Stippling is a drawing technique in which areas of light and shadow are created using nothing but dots. The basic idea is simple: For darker areas, you apply a greater number of dots and keep them close together. Then for progressively lighter areas, use fewer dots and space them farther apart. While it can be used with a variety of media, stippling is often associated with pen-and-ink work. In particular, the fine, sharp dots produced by technical pens are a natural for this approach. (In general, you’ll find that the finer the dot, the better the grade of the tone.)
Stippling works well for virtually any subject. It can be used to create a wide range of tonal effects, from very dark images like the drawing of the church below to subtle, sensitive pieces such as my rendering of the hand at right. If you’ve never tried stippling before, it’s a good idea to practice creating a value scale, as in the example at bottom, before moving to more complex subjects. Try to keep the transitions smooth without leaving gaps between the values. As you work, keep your pen vertical to the paper so you don’t produce any unwanted “tails” on your dots. Above all, take your time. One of the main advantages in stippling is that you can see—and correct—any problems before they occur. If you work too quickly, that advantage is compromised somewhat. One final word: When stippling, it’s OK to create an edge with a line if you need one. But be sure to stipple to the line so that any outline disappears in the finished piece.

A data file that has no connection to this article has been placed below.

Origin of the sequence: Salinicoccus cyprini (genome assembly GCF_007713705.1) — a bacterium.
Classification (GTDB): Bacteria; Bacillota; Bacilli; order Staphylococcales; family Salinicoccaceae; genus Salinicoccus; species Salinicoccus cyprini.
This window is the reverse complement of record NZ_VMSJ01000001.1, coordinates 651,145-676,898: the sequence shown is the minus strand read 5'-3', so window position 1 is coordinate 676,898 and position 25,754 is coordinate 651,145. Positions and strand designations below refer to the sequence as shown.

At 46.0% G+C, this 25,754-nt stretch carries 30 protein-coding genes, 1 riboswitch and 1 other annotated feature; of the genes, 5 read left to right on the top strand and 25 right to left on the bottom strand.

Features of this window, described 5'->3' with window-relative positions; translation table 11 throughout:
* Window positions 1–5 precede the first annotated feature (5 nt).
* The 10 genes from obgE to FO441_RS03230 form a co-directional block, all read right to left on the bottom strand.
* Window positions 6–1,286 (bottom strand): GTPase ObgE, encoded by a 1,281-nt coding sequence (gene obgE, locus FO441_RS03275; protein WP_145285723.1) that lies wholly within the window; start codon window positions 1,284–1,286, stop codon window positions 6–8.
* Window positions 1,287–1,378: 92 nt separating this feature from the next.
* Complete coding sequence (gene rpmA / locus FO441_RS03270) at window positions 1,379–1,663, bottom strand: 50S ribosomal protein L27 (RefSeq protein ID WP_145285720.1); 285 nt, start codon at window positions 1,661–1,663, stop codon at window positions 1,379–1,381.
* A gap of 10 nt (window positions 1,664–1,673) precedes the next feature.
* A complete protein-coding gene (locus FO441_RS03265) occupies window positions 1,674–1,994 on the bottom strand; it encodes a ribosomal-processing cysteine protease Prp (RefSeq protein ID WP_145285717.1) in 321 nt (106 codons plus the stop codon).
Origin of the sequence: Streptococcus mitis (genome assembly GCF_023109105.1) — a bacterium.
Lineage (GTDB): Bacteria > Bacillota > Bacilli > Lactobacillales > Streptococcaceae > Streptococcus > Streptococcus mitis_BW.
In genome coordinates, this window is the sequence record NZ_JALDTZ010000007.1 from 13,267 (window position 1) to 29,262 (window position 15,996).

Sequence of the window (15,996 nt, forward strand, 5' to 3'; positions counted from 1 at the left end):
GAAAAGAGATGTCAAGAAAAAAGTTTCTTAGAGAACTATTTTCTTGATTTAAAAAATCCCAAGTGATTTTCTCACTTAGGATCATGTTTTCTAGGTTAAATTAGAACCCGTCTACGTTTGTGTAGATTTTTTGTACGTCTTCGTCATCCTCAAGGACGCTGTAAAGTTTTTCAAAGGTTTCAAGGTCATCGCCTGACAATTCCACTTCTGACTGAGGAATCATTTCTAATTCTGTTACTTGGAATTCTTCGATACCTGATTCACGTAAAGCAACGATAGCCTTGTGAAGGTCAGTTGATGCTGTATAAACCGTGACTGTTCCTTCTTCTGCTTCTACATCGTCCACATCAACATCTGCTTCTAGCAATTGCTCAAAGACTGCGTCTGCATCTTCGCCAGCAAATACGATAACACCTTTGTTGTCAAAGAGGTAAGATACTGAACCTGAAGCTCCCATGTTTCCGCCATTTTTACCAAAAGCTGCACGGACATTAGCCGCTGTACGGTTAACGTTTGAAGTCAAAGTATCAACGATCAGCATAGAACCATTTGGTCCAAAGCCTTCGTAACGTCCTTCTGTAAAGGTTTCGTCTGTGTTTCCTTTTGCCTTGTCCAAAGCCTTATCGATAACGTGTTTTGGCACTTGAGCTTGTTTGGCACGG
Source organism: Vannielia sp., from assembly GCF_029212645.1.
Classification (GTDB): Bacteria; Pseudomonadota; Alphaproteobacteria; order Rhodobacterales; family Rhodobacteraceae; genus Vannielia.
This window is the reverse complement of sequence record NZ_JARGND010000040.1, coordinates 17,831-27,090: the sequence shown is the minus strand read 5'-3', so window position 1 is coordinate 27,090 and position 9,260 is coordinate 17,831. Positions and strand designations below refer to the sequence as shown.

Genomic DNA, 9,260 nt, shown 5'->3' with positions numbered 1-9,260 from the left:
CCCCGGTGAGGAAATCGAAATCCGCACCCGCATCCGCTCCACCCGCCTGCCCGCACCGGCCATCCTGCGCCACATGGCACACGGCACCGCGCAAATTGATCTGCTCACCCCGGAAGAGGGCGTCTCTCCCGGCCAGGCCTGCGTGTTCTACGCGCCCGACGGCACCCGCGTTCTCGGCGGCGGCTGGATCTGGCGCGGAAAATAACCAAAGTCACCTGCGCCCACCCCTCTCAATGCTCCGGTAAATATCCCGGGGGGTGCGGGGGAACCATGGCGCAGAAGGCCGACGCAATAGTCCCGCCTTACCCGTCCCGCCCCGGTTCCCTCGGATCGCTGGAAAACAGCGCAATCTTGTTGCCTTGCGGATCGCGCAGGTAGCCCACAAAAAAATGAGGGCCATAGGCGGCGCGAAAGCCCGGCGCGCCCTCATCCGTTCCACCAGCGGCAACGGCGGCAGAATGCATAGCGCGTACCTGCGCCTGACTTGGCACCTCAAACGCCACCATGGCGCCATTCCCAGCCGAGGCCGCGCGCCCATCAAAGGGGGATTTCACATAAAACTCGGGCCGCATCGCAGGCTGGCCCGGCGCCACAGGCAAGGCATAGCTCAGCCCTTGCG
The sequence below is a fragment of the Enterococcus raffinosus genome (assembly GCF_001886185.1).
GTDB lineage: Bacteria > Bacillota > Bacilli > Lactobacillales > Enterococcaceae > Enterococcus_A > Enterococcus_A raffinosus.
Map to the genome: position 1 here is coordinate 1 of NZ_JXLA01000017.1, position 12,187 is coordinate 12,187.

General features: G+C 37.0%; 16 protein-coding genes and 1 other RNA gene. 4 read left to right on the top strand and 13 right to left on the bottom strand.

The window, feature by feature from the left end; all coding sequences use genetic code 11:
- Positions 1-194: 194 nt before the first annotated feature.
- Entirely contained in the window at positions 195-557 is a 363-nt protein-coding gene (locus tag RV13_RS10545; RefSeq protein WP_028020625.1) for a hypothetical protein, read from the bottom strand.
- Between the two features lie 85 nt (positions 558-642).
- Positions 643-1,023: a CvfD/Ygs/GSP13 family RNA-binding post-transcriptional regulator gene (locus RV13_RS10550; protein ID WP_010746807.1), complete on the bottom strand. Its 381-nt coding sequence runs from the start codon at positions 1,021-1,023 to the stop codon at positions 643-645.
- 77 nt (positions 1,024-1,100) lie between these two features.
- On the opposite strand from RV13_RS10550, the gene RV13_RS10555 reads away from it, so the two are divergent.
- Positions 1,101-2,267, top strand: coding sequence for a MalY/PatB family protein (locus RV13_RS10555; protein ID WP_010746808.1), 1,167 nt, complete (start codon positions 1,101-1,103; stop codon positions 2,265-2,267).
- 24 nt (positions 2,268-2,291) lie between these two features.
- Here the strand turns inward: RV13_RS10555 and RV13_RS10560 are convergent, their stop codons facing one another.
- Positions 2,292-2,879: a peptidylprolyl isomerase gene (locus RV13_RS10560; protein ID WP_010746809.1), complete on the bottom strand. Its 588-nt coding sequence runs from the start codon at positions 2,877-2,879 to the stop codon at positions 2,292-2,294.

Subtlety at Your Fingertips: I used a very light stippling approach to create this drawing of a hand. All of the forms are there, but they’re very subtle. Even the shadows under the hand have a gentle look. Before taking on more complex projects, refine your stippling technique by creating small value scales like the one shown here. The tones should flow into one another without choppiness or visible separations.
Artist/instructor/author Lee Hammond has written eight books, including Lifelike Portraits From Photographs, Portraits in Colored Pencil and Draw Real People! (all published by North Light Books.)